Chris Eaton, a Biography
By Chris Eaton
Read by Caitlin Stall-Paquet
Chris Eaton, a Biography, is not that. Just below this title appear the words ‘A Novel by Chris Eaton’. This juxtaposition reveals much about the book right off the bat. Its blurb divulges some of the inspiration for the book: that is, mainly, the question “What happens when we Google ourselves?” Chris Eaton, a Biography is an attempt to answer this question through an endless-seeming thread of stories and pieces of lives. It might be a biography after all. The thing is just that it’s fiction.
On the first page, a vague narrator tells us about one Chris Eaton amongst many others, about his family and its men that went to war “And oh, how they died!” That sentence not only hooks from the start, but also sums up the book. We are invited to episodically follow various ridiculously extravagant and eccentric people or boring, vain and selfish ones throughout their lives that, big surprise, end in death. But that exclamation point also forewarns as to the incredible humour with which this often sincere and painful book is carried out.
As might be expected due to its vague subject matter, this novel is a cornucopia of anecdotes, adventures, comedies, tragedies and facts both true and completely made up, but all very real within the world of the story. Eaton has an amazing way of telling the reader that he is lying by weaving myth into reality quite obviously and successfully. One of the characters who has lived underground his whole life tells us that he does not know if he is under “New York, or Arkansas, or Colorado, or Atlantis” or even is this dimension. Eaton places mythical mysteries along the same lines as things (and locations) we accept as self-evident truths, throwing his hoard of Chris Eatons into the mix, while retaining perfect tone and wit. The result is an addictive, often insane and incredibly creative version of the world that could very well be true, but for some reason isn’t quite.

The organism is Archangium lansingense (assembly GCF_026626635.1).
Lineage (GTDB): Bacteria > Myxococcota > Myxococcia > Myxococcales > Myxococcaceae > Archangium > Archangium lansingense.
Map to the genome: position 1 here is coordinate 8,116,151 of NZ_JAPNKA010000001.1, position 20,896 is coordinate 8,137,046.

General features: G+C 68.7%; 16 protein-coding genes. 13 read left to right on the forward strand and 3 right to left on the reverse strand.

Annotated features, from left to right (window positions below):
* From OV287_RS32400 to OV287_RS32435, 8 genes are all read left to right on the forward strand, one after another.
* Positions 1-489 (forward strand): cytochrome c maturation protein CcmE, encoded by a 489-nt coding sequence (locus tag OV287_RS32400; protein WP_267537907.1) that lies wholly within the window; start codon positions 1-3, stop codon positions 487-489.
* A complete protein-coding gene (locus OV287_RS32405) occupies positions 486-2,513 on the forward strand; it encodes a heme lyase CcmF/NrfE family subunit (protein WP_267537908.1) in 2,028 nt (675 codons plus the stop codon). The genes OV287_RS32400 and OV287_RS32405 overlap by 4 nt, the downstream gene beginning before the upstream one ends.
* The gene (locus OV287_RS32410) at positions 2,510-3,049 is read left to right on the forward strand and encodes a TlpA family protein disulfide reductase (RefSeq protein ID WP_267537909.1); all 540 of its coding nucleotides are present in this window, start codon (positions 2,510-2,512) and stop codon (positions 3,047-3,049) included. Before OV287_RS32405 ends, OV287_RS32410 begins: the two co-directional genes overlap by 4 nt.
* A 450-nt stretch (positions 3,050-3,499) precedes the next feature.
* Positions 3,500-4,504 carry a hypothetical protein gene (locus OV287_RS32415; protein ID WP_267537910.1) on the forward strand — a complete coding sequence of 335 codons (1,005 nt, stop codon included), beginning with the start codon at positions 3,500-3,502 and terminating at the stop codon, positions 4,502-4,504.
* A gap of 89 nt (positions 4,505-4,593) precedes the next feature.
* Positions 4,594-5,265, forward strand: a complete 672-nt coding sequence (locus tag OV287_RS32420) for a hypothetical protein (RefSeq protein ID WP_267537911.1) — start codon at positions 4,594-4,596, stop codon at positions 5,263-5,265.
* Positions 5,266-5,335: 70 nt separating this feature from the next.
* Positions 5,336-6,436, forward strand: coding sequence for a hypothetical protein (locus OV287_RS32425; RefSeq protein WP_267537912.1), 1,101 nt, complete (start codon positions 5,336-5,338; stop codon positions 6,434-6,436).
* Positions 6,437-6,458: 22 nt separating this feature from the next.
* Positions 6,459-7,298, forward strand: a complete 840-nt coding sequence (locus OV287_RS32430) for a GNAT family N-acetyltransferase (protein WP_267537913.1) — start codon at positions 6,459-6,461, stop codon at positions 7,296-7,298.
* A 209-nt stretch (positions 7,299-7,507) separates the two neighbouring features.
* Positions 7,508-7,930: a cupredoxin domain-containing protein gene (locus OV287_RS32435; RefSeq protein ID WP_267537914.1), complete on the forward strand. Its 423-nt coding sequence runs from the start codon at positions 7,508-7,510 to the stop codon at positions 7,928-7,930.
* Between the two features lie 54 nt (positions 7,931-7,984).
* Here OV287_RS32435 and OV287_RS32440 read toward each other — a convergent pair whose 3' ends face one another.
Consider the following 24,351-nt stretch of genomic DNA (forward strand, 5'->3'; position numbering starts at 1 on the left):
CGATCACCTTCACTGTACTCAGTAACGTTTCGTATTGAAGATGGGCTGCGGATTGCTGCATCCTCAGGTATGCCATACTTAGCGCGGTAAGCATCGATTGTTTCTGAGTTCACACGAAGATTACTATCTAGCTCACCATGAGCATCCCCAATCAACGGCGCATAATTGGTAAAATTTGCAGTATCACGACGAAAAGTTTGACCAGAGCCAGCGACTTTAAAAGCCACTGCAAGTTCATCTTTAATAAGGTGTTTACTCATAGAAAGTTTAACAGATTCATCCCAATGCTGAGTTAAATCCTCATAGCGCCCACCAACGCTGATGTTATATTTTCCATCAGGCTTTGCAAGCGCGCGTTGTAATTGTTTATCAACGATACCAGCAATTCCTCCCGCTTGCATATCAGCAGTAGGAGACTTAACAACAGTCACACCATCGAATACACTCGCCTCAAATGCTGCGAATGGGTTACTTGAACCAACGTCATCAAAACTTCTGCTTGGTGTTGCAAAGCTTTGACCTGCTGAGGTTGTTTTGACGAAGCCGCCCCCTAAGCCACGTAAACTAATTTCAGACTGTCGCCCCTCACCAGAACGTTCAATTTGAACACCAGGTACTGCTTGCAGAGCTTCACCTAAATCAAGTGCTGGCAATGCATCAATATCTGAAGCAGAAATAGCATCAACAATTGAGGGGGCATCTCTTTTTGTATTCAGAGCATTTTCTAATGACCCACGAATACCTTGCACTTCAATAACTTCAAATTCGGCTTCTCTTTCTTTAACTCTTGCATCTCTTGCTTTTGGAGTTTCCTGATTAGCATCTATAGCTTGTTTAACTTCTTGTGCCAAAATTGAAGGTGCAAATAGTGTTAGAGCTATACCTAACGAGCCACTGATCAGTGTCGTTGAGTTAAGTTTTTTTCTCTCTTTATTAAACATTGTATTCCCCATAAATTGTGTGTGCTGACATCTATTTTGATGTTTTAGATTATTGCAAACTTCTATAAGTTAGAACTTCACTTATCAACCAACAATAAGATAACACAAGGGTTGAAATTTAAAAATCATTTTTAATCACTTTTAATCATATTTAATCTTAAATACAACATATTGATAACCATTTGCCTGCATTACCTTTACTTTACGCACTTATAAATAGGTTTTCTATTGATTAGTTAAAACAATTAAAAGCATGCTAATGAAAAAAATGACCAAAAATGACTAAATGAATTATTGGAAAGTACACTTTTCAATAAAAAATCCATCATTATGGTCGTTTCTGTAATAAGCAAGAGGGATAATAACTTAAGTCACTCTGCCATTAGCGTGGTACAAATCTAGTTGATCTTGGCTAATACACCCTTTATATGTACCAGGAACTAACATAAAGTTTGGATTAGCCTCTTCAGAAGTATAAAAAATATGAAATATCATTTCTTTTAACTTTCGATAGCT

There is much about Eaton’s writing that ties its ambitions to the great authors who have had fascinations with “everything,” be it David Foster Wallace, Vladimir Nabokov or Roberto Bolaño. There is a similar passion and obsessiveness in Eaton’s writing. Regrettably, however, Eaton tends to lapse out of the narration’s thread and too explicitly defines the story’s themes through direct address. Eaton needs to trust his reader in these moments rather than directing a giant figure to “the point.” It’s a shame, but only a small one because even at those moments, the writing is smart and engaging and makes the reader want to search for the clues that tie all of the threads together. Ultimately, Eaton’s book has probably sent many readers back to the great question engine of our era, the true hub of fact and fiction: Google.